Texting and driving is dangerous.
Although a surprising number of people think they are perfectly capable of sending a text while operating a motor vehicle—77% of young adults believe they can send or receive a text message while they drive, in part because they think taking precautions such as increasing their following distance or holding their phone near the windshield so they can see the road while they text—the statistics bear out the assertion that sending or receiving text messages while operating a motor vehicle dramatically increases the chances of an accident .
Statistics on texting and driving.
When a driver looks at his or her phone, statistics show that they spend at the very least, 5 seconds with their eyes off the road. Traveling at 55 miles an hour, that is enough time to cover the length of a football field. That is a long way to travel without looking at the road, and it makes the next statistic much more believable: 1 out of every 4 automobile accidents is caused by texting and driving. Consider for a moment the ramifications of that statement: a quarter of the car accidents you will ever see will involve texting and driving in some way. Given that this is completely preventable, this makes texting and driving more dangerous than just about any activity.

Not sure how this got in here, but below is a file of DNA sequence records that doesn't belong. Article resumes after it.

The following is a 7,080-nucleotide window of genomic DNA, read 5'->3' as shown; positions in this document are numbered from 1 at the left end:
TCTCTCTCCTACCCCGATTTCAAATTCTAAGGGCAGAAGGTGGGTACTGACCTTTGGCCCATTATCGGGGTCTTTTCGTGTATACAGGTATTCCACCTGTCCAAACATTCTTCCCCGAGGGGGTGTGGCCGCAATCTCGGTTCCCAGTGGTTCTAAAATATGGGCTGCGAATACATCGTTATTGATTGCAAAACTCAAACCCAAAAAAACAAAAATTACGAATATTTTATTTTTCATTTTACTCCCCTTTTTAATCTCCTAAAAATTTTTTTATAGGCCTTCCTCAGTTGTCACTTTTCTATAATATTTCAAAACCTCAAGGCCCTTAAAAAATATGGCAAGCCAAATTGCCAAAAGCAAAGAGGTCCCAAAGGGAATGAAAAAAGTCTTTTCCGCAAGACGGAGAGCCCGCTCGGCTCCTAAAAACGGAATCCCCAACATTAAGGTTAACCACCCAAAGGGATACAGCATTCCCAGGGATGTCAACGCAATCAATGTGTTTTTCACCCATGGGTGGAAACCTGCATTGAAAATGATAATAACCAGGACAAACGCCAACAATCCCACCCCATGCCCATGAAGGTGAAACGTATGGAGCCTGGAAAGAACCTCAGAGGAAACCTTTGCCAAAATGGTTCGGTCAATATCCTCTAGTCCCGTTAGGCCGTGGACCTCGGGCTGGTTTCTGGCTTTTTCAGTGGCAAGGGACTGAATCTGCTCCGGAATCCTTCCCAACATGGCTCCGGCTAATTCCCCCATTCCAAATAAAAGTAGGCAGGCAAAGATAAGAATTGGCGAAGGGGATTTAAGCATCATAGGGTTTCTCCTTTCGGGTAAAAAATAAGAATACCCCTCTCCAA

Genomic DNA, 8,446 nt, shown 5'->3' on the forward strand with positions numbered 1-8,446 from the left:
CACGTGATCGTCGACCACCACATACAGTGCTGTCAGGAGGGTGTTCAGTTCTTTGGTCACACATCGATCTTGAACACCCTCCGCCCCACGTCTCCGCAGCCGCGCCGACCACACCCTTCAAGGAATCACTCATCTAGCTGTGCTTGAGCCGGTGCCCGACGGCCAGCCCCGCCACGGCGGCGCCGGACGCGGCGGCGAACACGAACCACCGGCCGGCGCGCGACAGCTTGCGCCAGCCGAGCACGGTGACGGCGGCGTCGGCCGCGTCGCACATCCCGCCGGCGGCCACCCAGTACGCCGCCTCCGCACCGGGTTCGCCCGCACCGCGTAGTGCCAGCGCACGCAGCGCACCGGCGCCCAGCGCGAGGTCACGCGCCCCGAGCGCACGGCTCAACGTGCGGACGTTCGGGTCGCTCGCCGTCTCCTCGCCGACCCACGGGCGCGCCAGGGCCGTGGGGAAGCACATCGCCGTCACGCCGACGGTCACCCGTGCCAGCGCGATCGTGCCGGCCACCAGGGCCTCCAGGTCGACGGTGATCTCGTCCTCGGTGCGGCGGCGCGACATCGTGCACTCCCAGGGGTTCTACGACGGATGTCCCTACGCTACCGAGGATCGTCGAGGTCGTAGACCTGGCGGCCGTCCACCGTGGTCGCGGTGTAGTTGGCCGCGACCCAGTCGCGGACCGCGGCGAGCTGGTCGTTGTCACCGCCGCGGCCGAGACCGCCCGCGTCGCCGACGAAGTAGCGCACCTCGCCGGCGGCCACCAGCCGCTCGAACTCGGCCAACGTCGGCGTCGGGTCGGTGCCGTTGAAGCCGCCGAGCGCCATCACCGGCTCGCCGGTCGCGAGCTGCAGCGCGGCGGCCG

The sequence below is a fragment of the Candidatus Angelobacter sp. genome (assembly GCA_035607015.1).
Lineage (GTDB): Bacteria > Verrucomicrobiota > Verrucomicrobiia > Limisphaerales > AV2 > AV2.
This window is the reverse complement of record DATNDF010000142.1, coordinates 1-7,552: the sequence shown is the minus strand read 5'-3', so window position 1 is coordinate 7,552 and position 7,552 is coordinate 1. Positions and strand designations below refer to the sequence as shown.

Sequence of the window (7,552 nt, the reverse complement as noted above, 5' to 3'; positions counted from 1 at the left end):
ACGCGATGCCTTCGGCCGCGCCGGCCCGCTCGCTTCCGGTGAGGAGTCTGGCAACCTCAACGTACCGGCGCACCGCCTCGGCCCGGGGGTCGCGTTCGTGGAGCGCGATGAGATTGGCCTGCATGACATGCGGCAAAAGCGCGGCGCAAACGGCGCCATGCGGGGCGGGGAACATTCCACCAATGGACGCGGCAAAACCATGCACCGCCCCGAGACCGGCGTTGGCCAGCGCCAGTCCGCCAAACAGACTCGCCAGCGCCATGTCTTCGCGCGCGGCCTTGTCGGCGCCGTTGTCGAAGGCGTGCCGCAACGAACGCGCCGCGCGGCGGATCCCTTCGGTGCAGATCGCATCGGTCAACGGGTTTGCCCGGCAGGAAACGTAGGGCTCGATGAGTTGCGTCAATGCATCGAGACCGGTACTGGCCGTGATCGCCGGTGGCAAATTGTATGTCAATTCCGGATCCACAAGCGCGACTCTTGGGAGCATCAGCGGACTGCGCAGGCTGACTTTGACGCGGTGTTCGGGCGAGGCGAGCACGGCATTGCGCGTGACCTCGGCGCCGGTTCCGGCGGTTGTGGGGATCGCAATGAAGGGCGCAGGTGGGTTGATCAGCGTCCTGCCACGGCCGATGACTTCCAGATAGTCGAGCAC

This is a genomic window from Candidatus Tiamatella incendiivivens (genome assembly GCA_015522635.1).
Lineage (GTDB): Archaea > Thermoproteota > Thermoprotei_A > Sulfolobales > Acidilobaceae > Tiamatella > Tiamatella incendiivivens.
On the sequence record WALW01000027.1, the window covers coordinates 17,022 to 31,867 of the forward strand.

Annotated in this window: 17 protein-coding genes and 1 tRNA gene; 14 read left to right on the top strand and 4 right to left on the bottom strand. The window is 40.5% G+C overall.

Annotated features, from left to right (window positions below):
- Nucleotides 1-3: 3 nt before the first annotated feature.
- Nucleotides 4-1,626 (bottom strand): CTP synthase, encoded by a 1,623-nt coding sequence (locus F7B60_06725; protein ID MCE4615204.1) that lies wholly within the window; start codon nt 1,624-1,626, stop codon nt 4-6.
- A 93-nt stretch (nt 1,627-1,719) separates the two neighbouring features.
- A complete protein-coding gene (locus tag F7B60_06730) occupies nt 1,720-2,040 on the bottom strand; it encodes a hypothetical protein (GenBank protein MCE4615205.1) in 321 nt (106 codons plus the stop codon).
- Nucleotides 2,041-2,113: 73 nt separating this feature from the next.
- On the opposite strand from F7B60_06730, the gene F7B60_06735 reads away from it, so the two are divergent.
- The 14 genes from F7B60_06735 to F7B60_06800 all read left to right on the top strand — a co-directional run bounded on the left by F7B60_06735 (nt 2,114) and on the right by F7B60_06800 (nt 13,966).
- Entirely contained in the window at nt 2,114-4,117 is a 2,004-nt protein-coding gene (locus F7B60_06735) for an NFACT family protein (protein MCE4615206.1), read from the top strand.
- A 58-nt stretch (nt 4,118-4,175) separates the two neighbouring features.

Actually, texting and driving is statistically more dangerous than driving while intoxicated. Statistics show that texting and driving is six times more likely to cause an accident than driving while intoxicated. Most people would never dream of getting behind the wheel when they are drunk, yet 77% of them believe they can send a text message while they are driving.
If you think you can drive and text, please, think again. Do it for your family, your friends, and the person that you could end up harming with your vehicle.
Don’t text and drive.